Tesla’s (NASDAQ:TSLA) CEO Elon Musk is in Deep Legal Peril Over ‘420’ Buyout Tweet
Tesla’s (NASDAQ:TSLA) CEO Elon Musk could be hit with civil and criminal penalties if he did not shore up the $72-B in financing before Tweeting about possibly going private with his auto company
Former Securities and Exchange Commission Chairman Harvey Pitt told the business news media Wednesday.
“If you make a false statement in connection with the trading of securities, you run the risk of both having to pay for the damages you caused and also you run the risk of a criminal prosecution.”
Mr. Pitt added: “There’s enough here for people to ask questions. Whether or not he has done anything illegal is not certain.”
Tesla did not immediately respond to my request for a comment.
Tuesday, CEO Musk Tweeted about possible plans to take the company private at 420/share.
Mr. Musk shocked the market, again with a Tweet that he is considering taking his cash burning, loss-making EV company private at 420/share and trading was halted on the NASDAQ.
“Given the haphazard process of disclosure last afternoon, our initial impression was that Elon Musk sprung his plan of going private upon the public without consulting Tesla’s board of directors or major shareholders,” Bernstein analysts said in a note titled “Going private? Who knows… does Elon?”
Most analysts are skeptical.
Some said a deal could materialize if Mr. Musk succeeds in lining up the right funding, but that seems unlikely since Wall Streets banks are not likely to participate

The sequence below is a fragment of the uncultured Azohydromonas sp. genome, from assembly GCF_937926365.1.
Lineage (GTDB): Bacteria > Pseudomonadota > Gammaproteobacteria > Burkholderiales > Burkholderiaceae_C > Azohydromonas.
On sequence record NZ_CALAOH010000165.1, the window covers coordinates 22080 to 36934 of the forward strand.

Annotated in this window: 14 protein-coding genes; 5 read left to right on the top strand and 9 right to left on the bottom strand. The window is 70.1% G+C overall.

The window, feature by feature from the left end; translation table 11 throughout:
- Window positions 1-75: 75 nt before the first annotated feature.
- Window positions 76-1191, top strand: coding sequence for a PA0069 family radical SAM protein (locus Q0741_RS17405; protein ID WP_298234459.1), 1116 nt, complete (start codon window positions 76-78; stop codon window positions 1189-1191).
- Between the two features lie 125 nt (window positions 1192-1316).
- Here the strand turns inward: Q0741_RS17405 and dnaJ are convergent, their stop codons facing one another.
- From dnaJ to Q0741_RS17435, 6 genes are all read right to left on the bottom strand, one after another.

The company already has a $2-B investment from Saudi Arabia’s sovereign fund as well as Tencent, which took a 5% stake in 2017.
“Elon’s tone and messaging regarding a potential transaction lead us to believe that there might be significant outside funding lined up,” RBC analysts said.
Tesla’s stock has swung wildly in the past several years, hit by the company’s ‘Production Hell’ issues as well as Mr. Musk’s explosive remarks on Twitter that have turned serious off investors.
To take Tesla private, Mr. Musk would have to pull off the largest leveraged buyout in history, surpassing Texas electric utility TXU’s in Y 2007.
Tesla does not fit the typical profile of a company that can raise tens of billions of dollars of debt to fund such a deal.
If he has not got the money in place he will come under much more pressure that he has ever been.
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